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'We've really toughed it out, I tell you' In more than 10 years in the wild northeast, Adrian Kuypers's business dream has survived several near-death experiences. His story is a classic, warts-and-all example of what the nation has to offer investors.

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But that venture went through some near-death experiences. Mr. Kuypers says he relied too much on the verbal assurance of local bankers and partners that the funding was in place. "We should have had financing lined up in black and white."

At one point in late 2000, "we were wondering if we were going to stay alive" because of a financing impasse. He made it known at the Team Canada mission in 2001 that he might have to announce the collapse of the Shenyang project.

Suddenly, the government of Liaoning province stepped in and unlocked some money, giving Shendor a chance to live again. Within a week, the funding was in the joint venture's bank account.

It showed Mr. Kuypers that he had to work directly with local governments, even if that meant bypassing his state-owned partners. He has made it his mission to understand the lattices of power in China and to keep powerful bureaucrats on side. But, he adds, he has never participated in bribery.

He does, however, believe in the value of guangxi, the traditional Chinese emphasis on cultivating connections. "We work at it all the time," he says, alluding to an elaborate lunch earlier that day with a senior official in the foreign affairs department of the City of Shenyang.

On two occasions, Mr. Kuypers has helped to orchestrate the replacement of the joint-venture company's top management. He has learned that managers who come from the ranks of the Chinese partners tend to favour their former companies in decision-making -- often at the expense of the foreign partners.

Again, he relied on political connections to get the top managers replaced. Following the second coup, he felt that to salvage the project he had to take up the on-site role of general manager, which keeps him in China for three of every four weeks and away from his home in Oakville, Ont.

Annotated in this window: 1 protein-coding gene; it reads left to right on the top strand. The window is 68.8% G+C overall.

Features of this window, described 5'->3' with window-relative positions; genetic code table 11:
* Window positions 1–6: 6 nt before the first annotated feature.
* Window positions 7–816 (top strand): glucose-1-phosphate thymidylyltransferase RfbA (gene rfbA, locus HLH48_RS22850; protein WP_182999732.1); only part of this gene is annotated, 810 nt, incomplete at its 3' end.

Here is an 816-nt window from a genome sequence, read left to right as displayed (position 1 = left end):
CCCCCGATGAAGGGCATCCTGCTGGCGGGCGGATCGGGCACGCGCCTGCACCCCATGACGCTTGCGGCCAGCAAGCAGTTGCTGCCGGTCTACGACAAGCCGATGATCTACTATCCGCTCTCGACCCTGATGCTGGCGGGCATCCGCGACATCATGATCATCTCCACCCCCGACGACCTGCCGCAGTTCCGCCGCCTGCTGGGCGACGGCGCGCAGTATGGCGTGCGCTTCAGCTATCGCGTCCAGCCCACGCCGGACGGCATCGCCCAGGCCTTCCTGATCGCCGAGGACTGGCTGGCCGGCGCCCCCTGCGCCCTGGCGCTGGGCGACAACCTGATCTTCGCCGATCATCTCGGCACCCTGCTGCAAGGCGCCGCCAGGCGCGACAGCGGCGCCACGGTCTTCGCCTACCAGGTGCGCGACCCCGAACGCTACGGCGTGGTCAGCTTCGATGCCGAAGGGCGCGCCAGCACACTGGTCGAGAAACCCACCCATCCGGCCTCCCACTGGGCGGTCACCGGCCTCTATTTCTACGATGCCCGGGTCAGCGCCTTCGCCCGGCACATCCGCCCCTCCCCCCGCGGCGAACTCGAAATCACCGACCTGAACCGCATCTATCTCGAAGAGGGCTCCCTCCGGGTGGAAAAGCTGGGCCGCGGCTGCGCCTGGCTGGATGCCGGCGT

After the first executive change, he found management was dotted with relatives of his business partner's senior managers. He relocated the beneficiaries of this nepotism back to their original companies and brought in new blood.

He told one manager to go fishing for three months on the company's payroll while he found him a position elsewhere. But now, he says, he gets along well with his major partner's leadership and has been able to pick and choose his senior team.

Mr. Kuypers has often managed business relationships with a bluntness that belies the conventional wisdom that the Chinese, above all, need to save face. "The new China is not about saving face; the old China was about saving face," he says. "The more direct you are [now], the better."

At the moment, the factory is operating at only 30-per-cent capacity, still short of the 45-per-cent at which he figures he can make money. The plant has an intermittent production schedule, producing for a week or so and then shutting down as inventory is sold.

But Mr. Kuypers has hired new production and sales managers, whom he hopes will move the product faster. He has also contracted with the Canada China Business Council to provide space for his salespeople in five of the council's Chinese offices. At this point, up to 60 per cent of output is exported.

Mr. MacDonald, who owns several Ontario companies that produce industrial machinery, has not abandoned his dream of using the Shenyang operation as a springboard for other Chinese plants. The continuing boom in Chinese construction and house building has firmed up his interest, he says.

He recently made an offer, subject to financing, to buy out the 49 per cent of the joint venture owned by Shenyang Heavy Machinery. Or the Canadian company might still sell its interest at the right price, Mr. MacDonald says.

Meanwhile, the door-panel factory, which had been the property of Shenyang Heavy Machinery, remains a monument to the potential and the problems of China.

Vegetable gardens and rental homes remain on site, relics from when state enterprises looked after workers' cradle-to-grave needs.

Mr. Kuypers shudders at the sight of broken windows in a neighbouring plant building. But he also finds things to buoy his optimism.

On an earlier visit to Shenyang, he had found sand scattered on the cement area used to store wood chips. Some of the dirt had shown up in finished door panels. Today, the storage surface is clean and he makes a mental note to praise the manager in charge.

It's a small victory but he takes a moment to savour how far he's come. "It's nearly there," he says. "I can feel it."

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